Why “The Sing-Off” Failed

sing_offLet me be clear about this: I liked NBC’s The Sing-Off.

Or, rather, I very much enjoyed the music, the performances, the various groups and their stories, and I bought the soundtracks. What I say here is not an attack on the show itself, or the performers, or the premise of acapella music and competition. I liked this show.

What I did not like, and what I believe doomed it from the beginning, was how NBC handled the show.

When I first heard about The Sing-Off, I was intrigued. I mean, sure, it was derivative to create yet another musical competition in the vein of American Idol, but I didn’t care about that! And for a show to center around acapella music? Color me interested!

Then, when I watched it, I soon realized this show was different from American Idol and the host of similar shows in more than just featuring instrument-less music. Specifically, there was one small, important fact… one of those teensy, weensy, but ever so crucial details…

There was no voting.

Which just strikes me as an absolutely terrible idea!

I mean, why did The Sing-Off first appeal to me? Because of American Idol. And why did I watch American Idol? Because I could vote! I’d never heard of such a thing! A musical competition, or any competition, which was decided by popular vote? That was new and intriguing!

So, right from the start I was able to invest in American Idol, as opposed to, say, Survivor, because I was participating in it. I enjoyed the judges in their commentary and banter. I loved getting to know the contestants as the masses were narrowed down to a dozen of the strongest candidates. Then to follow, even be a small part of, their journey towards potential fame and fortune. I got attached to all the contestants, the judges, the host, so much that I still remember their second season well over a decade later. Without YouTube, iTunes, Facebook, and such to keep them fresh in my memory!

All because I could vote!

But when watching The Sing-Off, it didn’t matter how much I liked the judges or the contestants. I got to know their stories in passing, but I was never able to be part of the action until the season finale, and even that got done away with in the fourth season. I didn’t need to sit down and watch it on television, enduring the commercials. I could just watch the clips on YouTube the next day, or even the next year, and still have exactly the same amount of influence on the outcome as the people who watched the “live” broadcast. Which was incredibly frustrating when I disagreed with who the judges sent home.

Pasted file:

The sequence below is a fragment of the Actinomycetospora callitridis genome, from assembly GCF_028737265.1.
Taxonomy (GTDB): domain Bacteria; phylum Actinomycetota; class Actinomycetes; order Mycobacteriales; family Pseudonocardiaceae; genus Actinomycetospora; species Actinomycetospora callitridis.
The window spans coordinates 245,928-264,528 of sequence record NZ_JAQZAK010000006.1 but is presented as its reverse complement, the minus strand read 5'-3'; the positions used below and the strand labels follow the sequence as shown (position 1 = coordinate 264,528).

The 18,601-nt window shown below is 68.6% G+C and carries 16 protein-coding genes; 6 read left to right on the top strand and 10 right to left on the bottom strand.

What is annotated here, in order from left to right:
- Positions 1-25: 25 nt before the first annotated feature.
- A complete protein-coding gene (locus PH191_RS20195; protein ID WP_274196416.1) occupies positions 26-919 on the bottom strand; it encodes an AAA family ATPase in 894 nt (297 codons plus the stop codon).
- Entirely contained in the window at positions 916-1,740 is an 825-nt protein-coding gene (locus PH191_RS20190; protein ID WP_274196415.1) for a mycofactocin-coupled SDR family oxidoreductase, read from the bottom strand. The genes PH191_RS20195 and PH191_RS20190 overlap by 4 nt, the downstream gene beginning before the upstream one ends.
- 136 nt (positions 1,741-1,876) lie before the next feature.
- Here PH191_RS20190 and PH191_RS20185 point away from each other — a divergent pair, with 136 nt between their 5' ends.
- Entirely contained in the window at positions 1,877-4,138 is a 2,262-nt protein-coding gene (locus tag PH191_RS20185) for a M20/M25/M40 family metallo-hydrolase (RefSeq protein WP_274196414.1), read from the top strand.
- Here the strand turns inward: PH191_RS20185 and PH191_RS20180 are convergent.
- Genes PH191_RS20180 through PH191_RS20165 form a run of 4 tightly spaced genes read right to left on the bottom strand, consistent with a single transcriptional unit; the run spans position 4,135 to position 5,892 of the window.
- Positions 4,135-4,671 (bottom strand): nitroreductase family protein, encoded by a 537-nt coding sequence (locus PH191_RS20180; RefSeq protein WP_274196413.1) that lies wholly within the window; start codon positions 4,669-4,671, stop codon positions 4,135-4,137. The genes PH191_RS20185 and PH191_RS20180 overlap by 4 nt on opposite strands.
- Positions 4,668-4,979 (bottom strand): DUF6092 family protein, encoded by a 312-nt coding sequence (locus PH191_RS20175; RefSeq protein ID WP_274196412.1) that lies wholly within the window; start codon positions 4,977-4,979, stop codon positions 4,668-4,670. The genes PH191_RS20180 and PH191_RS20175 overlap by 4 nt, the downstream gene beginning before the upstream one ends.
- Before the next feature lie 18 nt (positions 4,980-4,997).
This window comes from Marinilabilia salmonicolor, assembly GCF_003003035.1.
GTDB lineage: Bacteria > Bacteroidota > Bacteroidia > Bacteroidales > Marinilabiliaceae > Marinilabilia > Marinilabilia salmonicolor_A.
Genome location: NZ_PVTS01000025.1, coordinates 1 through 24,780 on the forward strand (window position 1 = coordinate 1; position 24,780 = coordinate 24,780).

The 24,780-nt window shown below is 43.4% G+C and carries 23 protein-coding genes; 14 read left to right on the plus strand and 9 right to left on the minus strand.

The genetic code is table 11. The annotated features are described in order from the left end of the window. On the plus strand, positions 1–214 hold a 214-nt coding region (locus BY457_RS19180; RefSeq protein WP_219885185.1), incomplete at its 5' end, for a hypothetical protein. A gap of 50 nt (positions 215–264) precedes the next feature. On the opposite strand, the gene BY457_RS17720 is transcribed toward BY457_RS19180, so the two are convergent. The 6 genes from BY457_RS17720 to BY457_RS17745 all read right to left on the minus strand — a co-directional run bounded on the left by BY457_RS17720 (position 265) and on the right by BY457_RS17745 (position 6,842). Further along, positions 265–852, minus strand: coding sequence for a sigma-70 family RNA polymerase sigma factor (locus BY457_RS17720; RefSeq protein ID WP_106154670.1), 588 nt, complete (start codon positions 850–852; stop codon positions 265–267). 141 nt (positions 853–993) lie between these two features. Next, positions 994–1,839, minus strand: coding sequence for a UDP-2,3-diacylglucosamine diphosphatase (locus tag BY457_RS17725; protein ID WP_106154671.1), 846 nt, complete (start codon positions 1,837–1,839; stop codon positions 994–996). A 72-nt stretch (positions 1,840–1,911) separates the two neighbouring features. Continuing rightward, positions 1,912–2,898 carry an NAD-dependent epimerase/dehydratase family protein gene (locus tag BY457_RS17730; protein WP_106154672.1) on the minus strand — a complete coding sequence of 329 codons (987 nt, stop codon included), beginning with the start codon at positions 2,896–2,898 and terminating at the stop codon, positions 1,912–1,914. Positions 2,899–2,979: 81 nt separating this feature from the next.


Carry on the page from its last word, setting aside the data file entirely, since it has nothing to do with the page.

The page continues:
The simple idea of letting the audience affect the outcome was so obviously good that it’s been mimicked and copycatted the world over! Be it the X Factor, The Voice, or the Got Talent shows of whatever nationality, or even Dancing With the Stars, these competitions have been able to draw the audience in to steadily watch them because of the voting. Because we, the audience, have been able to invest something in the show.

And it shows in the ratings. American Idol has typically had a viewership in the range of twenty or thirty million, absolutely ruling on the television networks. The others have all regularly come in between ten and twenty million. But The Sing-Off? They’ve never cracked ten million, and season three, which arguably had the best overall talent and brought Pentatonix into the spotlight, barely ever broke five million, while also having the longest, and therefore most expensive, season of them all.

After that, is it any wonder they didn’t produce a season the year after season three? It was two years before a fourth season, and the fifth “season” was a one-episode holiday special event. Which means what? Yes, there’s a demand for the show, for the music and performances, but they apparently don’t know how to alter the format into something more profitable. Simple solution there: air one night, include audience participation via voting, and air a follow-up the next night, even if it’s just half and hour long. There, done. Of course, it won’t happen, because they’ve already cursed themselves with a shoddy reputation, and five seasons of varying length with no voting whatsoever!

Which all piles up into a big, darn shame! There have been some excellent performances on this show! And you better believe I bought the soundtracks, because the artists were great!

A few of my favorites:

Group opening numbers:
I’ve Got the Music in Me, season two premiere
Fkin’ Perfect, season three premiere
Sing, season three, episode two
Halloween Medley, season three, episode seven
Wake Up, season three, episode eight
R&B Medley, season three, episode nine
Mastermix Medley, season three, episode
The Way You Make Me Feel, season three finale

Individual numbers:
Ain’t No Sunshine, by Neil Diamon, with Committed and Street Corner Symphony
Good Feeling, by Flo Rida, with Urban Method and Pentatonix
Who Says, as performed by the Fannin Family
Apologize, as performed by Committed
Grenade, as performed by Delilah
Life is a Highway, as performed by Home Free
People Get Ready, as performed by Messiah’s Men
The Power of Love, as performed by North Shore
Hold On, as performed by Noteworthy
Love Lockdown, as performed by Pentatonix
Knock You Down, as performed by Urban Method
The Way You Look Tonight, as performed by Vocal Point
Sympathy For The Devil & Born This Way, mashup by the Dartmouth Aires
Bottom of the River, as performed by Vocal Rush
My Songs Know What You Did in the Dark, performed by Vocal Rush
I Get Knocked Down, performed by the Yellow Jackets as their swan song

And believe it or not, that is very much the short list! 😉

With so much great material, this show really could have gone on much longer and stronger.

Moral of the story: when you are flagrantly ripping off a successful idea which hinges on audience participation, do not do so without including the audience.

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